Community-Based Racial Healing

There is a new grant opportunity that readers here may want to consider from the Kellogg Foundation:

The W.K. Kellogg Foundation is pleased to announce a new and exciting grant opportunity in response to our commitment to becoming an effective, anti-racist organization that promotes racial equity. Racial Equity refers to principles of fairness and justice. Racial equity work describes actions designed to address historic burdens as well as to remove present day barriers to equal opportunities. This is accomplished by identifying and eliminating systemic discriminatory policies and practices. Specific remediating strategies, policies, and practices are also required. These actions address the effects of historic injustice and prevent present and future inequities. Our approach to racial equity is inclusive. We will focus on priority concerns for vulnerable African American, Native American, Latino/Hispanic American, Asian American, Pacific Islander, Native Hawaiian, Arab American, and European American children and families within the context of their communities.

This grant opportunity seeks to strengthen and bolster community-based approaches for racial healing and racial equity efforts targeting vulnerable and marginalized children. The Kellogg Foundation anticipates awarding grants up to $400,000. You are invited to submit a proposal for our Community-Based Racial Healing work as outlined in the Request for Proposals (RFP).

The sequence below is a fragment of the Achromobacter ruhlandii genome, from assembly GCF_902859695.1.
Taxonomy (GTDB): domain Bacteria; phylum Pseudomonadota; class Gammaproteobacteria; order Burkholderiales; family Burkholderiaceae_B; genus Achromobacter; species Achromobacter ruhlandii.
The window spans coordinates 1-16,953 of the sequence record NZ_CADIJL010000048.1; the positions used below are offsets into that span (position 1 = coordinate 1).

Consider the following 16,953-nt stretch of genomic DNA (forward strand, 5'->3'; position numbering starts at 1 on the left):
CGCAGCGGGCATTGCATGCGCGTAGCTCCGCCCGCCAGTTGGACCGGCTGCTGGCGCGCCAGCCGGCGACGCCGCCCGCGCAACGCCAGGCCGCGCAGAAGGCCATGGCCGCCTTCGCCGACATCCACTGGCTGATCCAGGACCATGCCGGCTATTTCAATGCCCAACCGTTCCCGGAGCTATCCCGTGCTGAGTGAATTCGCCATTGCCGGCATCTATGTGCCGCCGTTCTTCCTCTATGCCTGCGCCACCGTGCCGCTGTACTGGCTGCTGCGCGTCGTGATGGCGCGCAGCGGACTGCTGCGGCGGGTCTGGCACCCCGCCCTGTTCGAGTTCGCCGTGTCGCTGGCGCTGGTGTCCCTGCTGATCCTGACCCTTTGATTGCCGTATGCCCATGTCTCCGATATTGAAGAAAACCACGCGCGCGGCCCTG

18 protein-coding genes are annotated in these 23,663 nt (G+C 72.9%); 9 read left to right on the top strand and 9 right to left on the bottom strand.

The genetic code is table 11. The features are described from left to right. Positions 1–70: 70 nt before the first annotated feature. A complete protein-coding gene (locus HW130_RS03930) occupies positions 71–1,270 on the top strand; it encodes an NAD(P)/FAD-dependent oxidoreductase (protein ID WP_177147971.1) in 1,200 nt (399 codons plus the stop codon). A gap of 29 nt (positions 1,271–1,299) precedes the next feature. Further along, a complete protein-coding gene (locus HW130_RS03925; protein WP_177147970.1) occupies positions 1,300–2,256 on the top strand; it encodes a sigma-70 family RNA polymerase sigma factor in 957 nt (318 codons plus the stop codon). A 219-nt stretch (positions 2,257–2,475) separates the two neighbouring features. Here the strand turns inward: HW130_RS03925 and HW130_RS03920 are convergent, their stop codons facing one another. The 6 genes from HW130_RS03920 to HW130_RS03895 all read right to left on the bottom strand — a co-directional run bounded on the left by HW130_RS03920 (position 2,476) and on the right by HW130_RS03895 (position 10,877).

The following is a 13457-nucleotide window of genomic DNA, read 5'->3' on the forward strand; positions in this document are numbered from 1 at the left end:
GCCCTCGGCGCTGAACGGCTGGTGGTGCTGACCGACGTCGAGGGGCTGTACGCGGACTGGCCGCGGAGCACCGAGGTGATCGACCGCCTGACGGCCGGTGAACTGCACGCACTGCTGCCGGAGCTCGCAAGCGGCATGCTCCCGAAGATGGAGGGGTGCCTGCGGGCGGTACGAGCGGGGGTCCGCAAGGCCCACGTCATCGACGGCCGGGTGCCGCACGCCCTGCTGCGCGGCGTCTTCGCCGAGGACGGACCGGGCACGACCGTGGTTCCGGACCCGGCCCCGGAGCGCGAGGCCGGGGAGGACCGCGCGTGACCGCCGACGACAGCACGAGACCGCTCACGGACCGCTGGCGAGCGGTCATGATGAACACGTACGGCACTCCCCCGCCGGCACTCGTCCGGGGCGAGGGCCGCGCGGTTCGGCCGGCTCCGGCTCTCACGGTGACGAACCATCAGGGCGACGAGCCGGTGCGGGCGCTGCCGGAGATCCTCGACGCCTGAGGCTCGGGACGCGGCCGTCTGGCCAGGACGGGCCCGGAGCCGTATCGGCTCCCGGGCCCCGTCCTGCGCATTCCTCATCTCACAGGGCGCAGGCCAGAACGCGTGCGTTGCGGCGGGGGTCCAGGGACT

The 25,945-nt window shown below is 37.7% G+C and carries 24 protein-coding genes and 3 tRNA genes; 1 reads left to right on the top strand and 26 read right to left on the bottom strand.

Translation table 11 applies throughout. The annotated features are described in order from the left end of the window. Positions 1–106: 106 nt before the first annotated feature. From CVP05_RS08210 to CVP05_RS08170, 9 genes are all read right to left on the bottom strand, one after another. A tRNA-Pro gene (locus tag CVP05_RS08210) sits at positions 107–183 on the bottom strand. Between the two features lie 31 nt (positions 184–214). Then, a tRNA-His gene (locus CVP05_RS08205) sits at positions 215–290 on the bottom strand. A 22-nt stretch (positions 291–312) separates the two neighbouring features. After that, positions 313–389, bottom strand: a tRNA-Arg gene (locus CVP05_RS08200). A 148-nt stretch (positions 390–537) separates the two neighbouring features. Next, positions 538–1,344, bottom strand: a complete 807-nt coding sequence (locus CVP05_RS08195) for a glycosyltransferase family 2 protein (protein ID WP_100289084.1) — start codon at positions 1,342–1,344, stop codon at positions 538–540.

This is exciting for those of us concerned about racial inequality because it indicates a new funding stream for anti-racist work.   Please spread the word, and good luck for those who apply!


  1. distance88

    It’s good to see that there is some funding money in the private sector going toward racism research. Does anybody know if the feds are beginning to fund (have funded?) similar types of research?
    A cursory Google search showed that NIH funded a study a few years ago on the effects of racial discrimination/ethnic bias on healthcare delivery….but I didn’t find much else…

  2. Danielle

    Interestingly, W. K. Kellogg’s estranged brother, John Harvey Kellogg, was an outspoken segregationist and an avid supporter/engineer of the early 1900s American eugenics movement (which would serve as a template for the Nazis’ eugenics project).
    J.H. Kellogg held ‘Race Betterment Conferences’ wherein he was quoted at one, “We have wonderful new races of horses, cows, and pigs. Why should we not have a new and improved race of men?… The white races of Europe [for which the Nordic race, in particular, was taken to be exemplary]… [should] seek to establish a Race of Human Thoroughbreds.” (Transforming Knowledge, Minnich, 2005).
    I am delighted to see such an amazing RFP and am a bit curious if his brother’s deeply troubling legacy had any part to do with the decision.

  3. Jenni M.

    Based on my research seems to me the feds stay away from anything as explicit as that laid out in the Kellogg Foundation’s plan, which might create responsibility for righting racial wrongs of the past, of which the government was entirely complicit. Hence John Conyer’s inability to get H.R. 40 taken up – “Commission to Study Reparation Proposals for African Americans Act.” He’s brought it up every year since 1989 with no success. Notice his goal is to establish a commission that would simply *study* slavery and the subsequent racial and economic discrimination from the end of the Civil War to the present. Obviously there is great animosity around the topic altogether. Nonetheless, as far as federal research funding goes, it tends to be of the type you (distance88) found – piecemeal, divorced from larger, structural/historical forces, focused on the “woes” of people of color with whites and white racism often absent from the discussion/equation.

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